Guerlain Aqua Allegoria Flora Nymphea, 2010

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(image Gucci Nymphaea handbag.)

Perfumer Thierry Wasser

I tried Flora Nymphea on a whim and it surprised me. I don’t think of the Aqua Allegorias as very complex in intent or execution. They’re the Post-It notes of French perfumery. So Nymphea took me by surprise. It’s fairly linear, yes, but it’s complex enough to be conversational, long lasting and isn’t a one-liner. Every time I catch a whiff of it, it takes me to the very top notes of Guerlain’s Insolence eau de toilette. I know the hairspray feeling of Insolence’s start is derided, but I quite like it. I find it striking and appealing. Nymphea is a long-lasting play on that hairspray note.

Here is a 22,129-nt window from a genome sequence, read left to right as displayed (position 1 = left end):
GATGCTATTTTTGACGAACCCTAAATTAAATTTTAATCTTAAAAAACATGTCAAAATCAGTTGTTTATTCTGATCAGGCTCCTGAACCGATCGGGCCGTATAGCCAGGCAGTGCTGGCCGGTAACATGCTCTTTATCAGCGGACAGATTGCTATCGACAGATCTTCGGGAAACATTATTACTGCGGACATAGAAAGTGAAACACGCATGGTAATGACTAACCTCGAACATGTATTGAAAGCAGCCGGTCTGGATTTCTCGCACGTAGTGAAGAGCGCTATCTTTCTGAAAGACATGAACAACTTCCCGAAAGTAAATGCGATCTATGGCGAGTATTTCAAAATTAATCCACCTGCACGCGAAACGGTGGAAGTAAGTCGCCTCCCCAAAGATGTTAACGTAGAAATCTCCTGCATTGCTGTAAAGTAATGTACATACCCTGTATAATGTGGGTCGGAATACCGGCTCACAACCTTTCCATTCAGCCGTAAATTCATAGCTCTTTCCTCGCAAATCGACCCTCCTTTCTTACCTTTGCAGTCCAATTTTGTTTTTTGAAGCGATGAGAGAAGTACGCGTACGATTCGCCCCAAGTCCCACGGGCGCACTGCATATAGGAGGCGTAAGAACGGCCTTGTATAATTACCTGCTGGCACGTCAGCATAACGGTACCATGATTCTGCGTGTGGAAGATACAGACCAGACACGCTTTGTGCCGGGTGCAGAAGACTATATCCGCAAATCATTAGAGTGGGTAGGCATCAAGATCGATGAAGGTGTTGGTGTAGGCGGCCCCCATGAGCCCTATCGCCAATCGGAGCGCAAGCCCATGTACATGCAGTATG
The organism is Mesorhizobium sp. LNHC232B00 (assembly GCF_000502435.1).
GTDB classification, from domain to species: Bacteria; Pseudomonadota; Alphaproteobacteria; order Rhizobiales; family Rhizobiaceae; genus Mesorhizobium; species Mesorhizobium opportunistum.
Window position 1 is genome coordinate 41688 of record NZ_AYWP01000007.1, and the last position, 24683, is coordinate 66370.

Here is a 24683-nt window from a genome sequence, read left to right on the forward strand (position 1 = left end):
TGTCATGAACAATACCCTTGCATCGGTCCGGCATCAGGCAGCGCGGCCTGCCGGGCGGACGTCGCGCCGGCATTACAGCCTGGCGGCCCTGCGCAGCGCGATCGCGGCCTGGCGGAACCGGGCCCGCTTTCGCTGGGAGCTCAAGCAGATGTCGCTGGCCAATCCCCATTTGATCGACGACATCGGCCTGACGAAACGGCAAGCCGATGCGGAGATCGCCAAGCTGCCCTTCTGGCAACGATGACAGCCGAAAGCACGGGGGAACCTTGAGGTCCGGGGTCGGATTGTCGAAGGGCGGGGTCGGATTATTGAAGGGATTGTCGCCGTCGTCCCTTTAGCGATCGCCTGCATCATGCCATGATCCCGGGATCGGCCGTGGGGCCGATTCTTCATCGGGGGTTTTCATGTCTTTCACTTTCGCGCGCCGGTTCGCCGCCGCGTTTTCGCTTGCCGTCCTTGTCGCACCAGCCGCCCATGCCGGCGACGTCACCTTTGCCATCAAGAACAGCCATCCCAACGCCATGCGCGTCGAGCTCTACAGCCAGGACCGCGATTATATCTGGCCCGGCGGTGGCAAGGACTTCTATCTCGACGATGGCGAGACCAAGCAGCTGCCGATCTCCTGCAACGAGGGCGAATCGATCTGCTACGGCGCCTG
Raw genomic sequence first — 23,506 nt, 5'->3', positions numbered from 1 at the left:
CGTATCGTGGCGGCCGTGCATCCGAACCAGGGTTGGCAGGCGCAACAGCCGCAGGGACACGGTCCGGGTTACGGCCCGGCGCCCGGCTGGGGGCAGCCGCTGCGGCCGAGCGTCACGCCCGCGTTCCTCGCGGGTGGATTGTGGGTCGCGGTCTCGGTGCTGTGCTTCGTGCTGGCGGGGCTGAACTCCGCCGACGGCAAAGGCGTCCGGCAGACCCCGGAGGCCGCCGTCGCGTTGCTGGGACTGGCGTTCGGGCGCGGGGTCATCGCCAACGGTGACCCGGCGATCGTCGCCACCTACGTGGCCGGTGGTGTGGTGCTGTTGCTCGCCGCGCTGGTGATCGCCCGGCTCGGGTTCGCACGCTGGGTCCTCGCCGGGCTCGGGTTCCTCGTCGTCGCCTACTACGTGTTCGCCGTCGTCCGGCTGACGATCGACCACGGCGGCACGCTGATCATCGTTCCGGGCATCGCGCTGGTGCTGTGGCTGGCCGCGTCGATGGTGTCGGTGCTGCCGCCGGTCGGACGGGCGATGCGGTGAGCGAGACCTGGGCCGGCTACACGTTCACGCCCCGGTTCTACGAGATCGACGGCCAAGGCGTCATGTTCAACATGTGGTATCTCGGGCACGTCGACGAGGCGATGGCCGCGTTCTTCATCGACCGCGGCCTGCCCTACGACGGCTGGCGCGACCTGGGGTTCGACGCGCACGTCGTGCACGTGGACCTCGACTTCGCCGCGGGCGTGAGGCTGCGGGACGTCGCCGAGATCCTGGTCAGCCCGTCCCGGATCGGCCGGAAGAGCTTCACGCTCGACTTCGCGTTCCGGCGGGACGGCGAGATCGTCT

Guerlain’s press describes this as a honeyed orange blossom and syringa. The only syringa I know is lilac, one of the spring scents I waited for all winter as a child. The combination of lilac and orange blossom makes for an interesting premise. A floral perfume is certainly nothing new, but taking these two flowers, who grow nowhere near each other, and juxtaposing them makes for an successful perfume. It demonstrates the difference between the simplistic, which others in the Aqua Allegoria line can be fairly accused of, and simplicity. It’s poised and it’s full, and demonstrates that linearity can be an attribute and not an insult.

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